An ASCENSION SUPPORT TEAM self-publication

Copyright © reserved to David and Yvonne Brittain




Anyone who has travelled and explored the English countryside may be left with the feeling that the land has been conquered and tamed by man. From the far horizon flatness of Essex and the Wash, to the rolling graceful western counties, the firm hand of man has shaped and used the land for his own purposes. He has built cities, towns, villages, and hamlets where he will. He has enclosed as farmland or country estates, areas large and small anywhere he has chosen. The traveller only has the freedom of the roads because someone or other owns all of the land on either side of the roads.


Islands of wildness still exist, for example the Yorkshire Moors and Dartmoor and in the far south west of Cornwall but these are islands set amid and surrounded by Man's unmistakable presence. If the traveller then heads south across the English Channel, continuing south through the heart of northern France, still the hand of man clearly shows a similar controlling imprint on the land. Only when this journey to the south reaches a line marked across France by the Midi Canal , does the traveller realise that whoever does control the land, it is not Man. The Midi Canal connects the Atlantic at Bordeaux with the Gulf of Leon in the Mediterranean at Narbonne. In traversing France the Midi Canal also links the ancient cities of Toulouse, Castelnaudray, and Carcassonne. Historically Narbonne was the capital and sovereign city of a kingdom called Septimania that today is shown on the map as Languedoc/ Roussillon. As the traveller moves further south the border is reached that divides France from Spain and as our interest be in the land between the Midi and the Spanish Border, a word picture may help you to visualise it.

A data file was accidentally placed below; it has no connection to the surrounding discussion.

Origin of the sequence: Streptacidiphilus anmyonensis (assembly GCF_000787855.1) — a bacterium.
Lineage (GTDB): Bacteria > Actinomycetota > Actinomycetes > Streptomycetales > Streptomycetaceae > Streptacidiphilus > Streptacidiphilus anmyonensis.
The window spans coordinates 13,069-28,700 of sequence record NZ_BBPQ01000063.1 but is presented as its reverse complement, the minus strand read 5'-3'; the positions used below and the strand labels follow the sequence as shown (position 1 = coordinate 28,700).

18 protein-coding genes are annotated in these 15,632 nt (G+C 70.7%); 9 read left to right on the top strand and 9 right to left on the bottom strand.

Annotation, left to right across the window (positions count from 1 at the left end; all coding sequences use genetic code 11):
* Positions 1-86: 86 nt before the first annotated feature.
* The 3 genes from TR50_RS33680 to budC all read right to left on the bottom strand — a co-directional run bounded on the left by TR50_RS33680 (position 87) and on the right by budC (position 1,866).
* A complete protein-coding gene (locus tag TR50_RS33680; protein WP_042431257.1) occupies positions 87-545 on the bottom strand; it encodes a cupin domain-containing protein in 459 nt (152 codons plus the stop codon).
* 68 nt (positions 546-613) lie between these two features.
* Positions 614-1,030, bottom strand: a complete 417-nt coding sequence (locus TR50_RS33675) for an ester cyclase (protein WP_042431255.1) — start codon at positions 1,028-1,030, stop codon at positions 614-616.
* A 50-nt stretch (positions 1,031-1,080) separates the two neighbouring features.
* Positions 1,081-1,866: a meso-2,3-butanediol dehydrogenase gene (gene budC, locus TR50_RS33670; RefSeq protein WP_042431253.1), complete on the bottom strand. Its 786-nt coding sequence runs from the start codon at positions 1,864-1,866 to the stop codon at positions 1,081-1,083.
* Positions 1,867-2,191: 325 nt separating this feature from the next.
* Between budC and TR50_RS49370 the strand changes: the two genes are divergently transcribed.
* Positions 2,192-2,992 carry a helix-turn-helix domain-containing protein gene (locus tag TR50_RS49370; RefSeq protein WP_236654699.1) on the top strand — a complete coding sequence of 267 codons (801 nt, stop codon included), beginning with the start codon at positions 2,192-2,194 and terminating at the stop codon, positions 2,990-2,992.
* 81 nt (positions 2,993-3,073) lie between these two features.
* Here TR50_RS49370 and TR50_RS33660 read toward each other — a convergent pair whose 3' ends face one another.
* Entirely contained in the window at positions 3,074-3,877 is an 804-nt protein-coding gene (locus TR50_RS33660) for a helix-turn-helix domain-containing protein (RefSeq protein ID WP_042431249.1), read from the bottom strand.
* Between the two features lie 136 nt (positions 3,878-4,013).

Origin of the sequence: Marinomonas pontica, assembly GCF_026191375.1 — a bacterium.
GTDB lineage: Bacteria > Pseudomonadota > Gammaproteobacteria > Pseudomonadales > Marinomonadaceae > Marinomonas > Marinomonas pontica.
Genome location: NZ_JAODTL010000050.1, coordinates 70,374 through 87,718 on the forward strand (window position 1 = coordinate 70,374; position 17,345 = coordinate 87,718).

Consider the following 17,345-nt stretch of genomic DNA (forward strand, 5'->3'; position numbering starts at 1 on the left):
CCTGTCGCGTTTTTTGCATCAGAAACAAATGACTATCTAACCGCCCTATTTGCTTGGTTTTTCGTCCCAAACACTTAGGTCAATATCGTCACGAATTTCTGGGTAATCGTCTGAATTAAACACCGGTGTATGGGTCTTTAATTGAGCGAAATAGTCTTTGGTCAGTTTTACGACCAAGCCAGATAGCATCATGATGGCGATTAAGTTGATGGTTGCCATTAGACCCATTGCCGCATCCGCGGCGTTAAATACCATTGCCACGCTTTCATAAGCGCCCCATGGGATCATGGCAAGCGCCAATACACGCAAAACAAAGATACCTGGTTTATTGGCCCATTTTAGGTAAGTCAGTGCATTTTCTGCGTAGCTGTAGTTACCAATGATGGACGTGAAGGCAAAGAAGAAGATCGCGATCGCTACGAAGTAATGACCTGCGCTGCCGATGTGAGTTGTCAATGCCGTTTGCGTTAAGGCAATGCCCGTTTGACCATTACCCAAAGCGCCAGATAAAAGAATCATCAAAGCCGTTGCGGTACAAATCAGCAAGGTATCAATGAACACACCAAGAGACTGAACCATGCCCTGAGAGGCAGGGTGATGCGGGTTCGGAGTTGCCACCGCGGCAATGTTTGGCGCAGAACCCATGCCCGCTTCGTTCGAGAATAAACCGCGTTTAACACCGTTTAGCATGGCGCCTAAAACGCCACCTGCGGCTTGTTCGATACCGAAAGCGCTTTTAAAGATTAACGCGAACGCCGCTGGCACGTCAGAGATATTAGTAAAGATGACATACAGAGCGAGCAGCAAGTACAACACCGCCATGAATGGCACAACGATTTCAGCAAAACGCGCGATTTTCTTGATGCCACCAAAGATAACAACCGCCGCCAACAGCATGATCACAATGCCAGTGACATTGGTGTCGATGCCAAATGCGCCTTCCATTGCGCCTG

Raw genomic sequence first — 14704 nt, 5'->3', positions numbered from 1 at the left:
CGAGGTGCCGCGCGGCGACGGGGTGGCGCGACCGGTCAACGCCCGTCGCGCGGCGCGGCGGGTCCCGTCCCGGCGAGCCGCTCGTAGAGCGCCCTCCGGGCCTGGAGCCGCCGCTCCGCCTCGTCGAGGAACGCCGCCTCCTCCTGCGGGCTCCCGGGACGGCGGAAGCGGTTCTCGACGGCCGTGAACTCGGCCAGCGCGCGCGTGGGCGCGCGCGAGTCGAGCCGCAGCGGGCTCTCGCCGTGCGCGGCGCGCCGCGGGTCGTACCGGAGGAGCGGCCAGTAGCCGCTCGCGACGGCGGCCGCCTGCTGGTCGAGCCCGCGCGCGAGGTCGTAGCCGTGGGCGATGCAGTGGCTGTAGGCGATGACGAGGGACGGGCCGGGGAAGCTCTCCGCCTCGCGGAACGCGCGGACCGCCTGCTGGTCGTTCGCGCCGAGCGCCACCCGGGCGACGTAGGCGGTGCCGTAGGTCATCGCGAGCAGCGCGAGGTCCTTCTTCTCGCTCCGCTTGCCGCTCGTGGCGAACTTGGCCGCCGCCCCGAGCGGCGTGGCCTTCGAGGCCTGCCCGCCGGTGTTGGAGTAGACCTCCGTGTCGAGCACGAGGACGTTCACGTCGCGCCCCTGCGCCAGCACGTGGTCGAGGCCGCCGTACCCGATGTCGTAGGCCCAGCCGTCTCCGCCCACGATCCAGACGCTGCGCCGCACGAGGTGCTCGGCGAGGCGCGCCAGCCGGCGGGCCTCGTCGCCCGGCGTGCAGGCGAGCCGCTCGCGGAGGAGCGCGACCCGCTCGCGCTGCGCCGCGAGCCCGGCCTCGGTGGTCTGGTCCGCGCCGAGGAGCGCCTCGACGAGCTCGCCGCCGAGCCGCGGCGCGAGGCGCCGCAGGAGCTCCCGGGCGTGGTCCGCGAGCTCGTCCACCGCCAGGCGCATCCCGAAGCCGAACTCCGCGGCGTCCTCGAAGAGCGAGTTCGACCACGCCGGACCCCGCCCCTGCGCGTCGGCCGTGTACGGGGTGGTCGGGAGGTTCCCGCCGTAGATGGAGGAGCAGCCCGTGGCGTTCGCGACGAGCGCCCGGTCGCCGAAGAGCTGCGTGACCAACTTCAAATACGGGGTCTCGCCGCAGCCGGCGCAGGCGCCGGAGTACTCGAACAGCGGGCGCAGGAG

Back in the mists of prehistory Spain was a separate continent that as part of a Tectonic Plate, crashed with irresistible force against the immovable plate that carries France. Before that happened, what was the northern coast of Spain would have been divided from the then southernmost coast of France by a gradually narrowing sea channel from the Atlantic to the Med. The enormous forces from below the channel and the relentless pressure exerted by the drifting continent would have crushed the coastlines of both continents and the seabed in between, and also the underlying rock strata. Then because the pressure continued to mount of both drift and volcanic forces, the crushed seabed and coasts would have been forced upwards and then hurled on either side of a newly emerging range of mountains, huge fangs of rock driven upwards amid the fire and lava to a height of thousands of feet. The Pyrenees, “The Mountains of Fire” stretch from the Atlantic to the Mediterranean Sea.


From the Midi Canal to the foot of the Pyrenees the land resembles a heavily rumpled bedcover, twisted and convoluted, a mixture of high foothills and twisting steep valleys. Long strangely shaped ridges and sudden sheer cliffs, deep sheer gorges and steep narrow hills with tiny ancient stone villages perched on top. Time and the elements have softened the tumbled effect with a light covering of alpine type grass, Dwarf Oak trees and many others able to survive in such surroundings.

Page 1 of 15  continued on Page 2